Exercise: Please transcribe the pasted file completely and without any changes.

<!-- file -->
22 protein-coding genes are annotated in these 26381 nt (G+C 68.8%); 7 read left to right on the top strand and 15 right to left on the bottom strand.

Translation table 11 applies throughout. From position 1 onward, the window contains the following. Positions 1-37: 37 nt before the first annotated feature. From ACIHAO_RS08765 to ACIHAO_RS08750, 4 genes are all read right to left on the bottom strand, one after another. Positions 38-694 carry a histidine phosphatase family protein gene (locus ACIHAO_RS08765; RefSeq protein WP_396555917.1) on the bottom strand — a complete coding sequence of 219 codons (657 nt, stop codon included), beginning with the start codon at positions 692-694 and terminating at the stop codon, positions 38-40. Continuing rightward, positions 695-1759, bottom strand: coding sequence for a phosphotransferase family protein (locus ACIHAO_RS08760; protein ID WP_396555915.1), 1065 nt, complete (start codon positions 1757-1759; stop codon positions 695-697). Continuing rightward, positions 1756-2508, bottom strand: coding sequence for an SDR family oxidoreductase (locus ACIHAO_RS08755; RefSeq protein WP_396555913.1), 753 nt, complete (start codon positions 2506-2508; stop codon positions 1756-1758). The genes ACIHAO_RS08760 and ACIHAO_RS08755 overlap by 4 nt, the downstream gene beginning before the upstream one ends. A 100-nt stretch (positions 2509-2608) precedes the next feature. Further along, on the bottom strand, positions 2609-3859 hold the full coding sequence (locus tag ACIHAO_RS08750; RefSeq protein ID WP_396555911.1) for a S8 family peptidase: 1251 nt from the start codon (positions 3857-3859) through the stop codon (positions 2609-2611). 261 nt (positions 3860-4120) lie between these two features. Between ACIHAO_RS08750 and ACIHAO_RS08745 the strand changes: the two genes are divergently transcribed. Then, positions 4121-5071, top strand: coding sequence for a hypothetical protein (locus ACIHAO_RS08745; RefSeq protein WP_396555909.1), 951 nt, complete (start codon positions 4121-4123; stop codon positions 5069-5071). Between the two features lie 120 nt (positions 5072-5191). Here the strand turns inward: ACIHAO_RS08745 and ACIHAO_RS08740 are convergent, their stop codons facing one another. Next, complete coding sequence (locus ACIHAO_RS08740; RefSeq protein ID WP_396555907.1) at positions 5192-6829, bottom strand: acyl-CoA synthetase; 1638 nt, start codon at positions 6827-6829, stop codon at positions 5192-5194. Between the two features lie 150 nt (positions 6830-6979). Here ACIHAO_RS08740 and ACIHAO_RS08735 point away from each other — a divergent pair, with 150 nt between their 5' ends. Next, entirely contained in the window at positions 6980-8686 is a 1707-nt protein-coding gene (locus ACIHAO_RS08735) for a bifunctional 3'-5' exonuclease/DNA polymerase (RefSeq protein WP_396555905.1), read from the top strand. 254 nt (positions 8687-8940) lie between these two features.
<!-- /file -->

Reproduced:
22 protein-coding genes are annotated in these 26381 nt (G+C 68.8%); 7 read left to right on the top strand and 15 right to left on the bottom strand.

Translation table 11 applies throughout. From position 1 onward, the window contains the following. Positions 1-37: 37 nt before the first annotated feature. From ACIHAO_RS08765 to ACIHAO_RS08750, 4 genes are all read right to left on the bottom strand, one after another. Positions 38-694 carry a histidine phosphatase family protein gene (locus ACIHAO_RS08765; RefSeq protein WP_396555917.1) on the bottom strand — a complete coding sequence of 219 codons (657 nt, stop codon included), beginning with the start codon at positions 692-694 and terminating at the stop codon, positions 38-40. Continuing rightward, positions 695-1759, bottom strand: coding sequence for a phosphotransferase family protein (locus ACIHAO_RS08760; protein ID WP_396555915.1), 1065 nt, complete (start codon positions 1757-1759; stop codon positions 695-697). Continuing rightward, positions 1756-2508, bottom strand: coding sequence for an SDR family oxidoreductase (locus ACIHAO_RS08755; RefSeq protein WP_396555913.1), 753 nt, complete (start codon positions 2506-2508; stop codon positions 1756-1758). The genes ACIHAO_RS08760 and ACIHAO_RS08755 overlap by 4 nt, the downstream gene beginning before the upstream one ends. A 100-nt stretch (positions 2509-2608) precedes the next feature. Further along, on the bottom strand, positions 2609-3859 hold the full coding sequence (locus tag ACIHAO_RS08750; RefSeq protein ID WP_396555911.1) for a S8 family peptidase: 1251 nt from the start codon (positions 3857-3859) through the stop codon (positions 2609-2611). 261 nt (positions 3860-4120) lie between these two features. Between ACIHAO_RS08750 and ACIHAO_RS08745 the strand changes: the two genes are divergently transcribed. Then, positions 4121-5071, top strand: coding sequence for a hypothetical protein (locus ACIHAO_RS08745; RefSeq protein WP_396555909.1), 951 nt, complete (start codon positions 4121-4123; stop codon positions 5069-5071). Between the two features lie 120 nt (positions 5072-5191). Here the strand turns inward: ACIHAO_RS08745 and ACIHAO_RS08740 are convergent, their stop codons facing one another. Next, complete coding sequence (locus ACIHAO_RS08740; RefSeq protein ID WP_396555907.1) at positions 5192-6829, bottom strand: acyl-CoA synthetase; 1638 nt, start codon at positions 6827-6829, stop codon at positions 5192-5194. Between the two features lie 150 nt (positions 6830-6979). Here ACIHAO_RS08740 and ACIHAO_RS08735 point away from each other — a divergent pair, with 150 nt between their 5' ends. Next, entirely contained in the window at positions 6980-8686 is a 1707-nt protein-coding gene (locus ACIHAO_RS08735) for a bifunctional 3'-5' exonuclease/DNA polymerase (RefSeq protein WP_396555905.1), read from the top strand. 254 nt (positions 8687-8940) lie between these two features.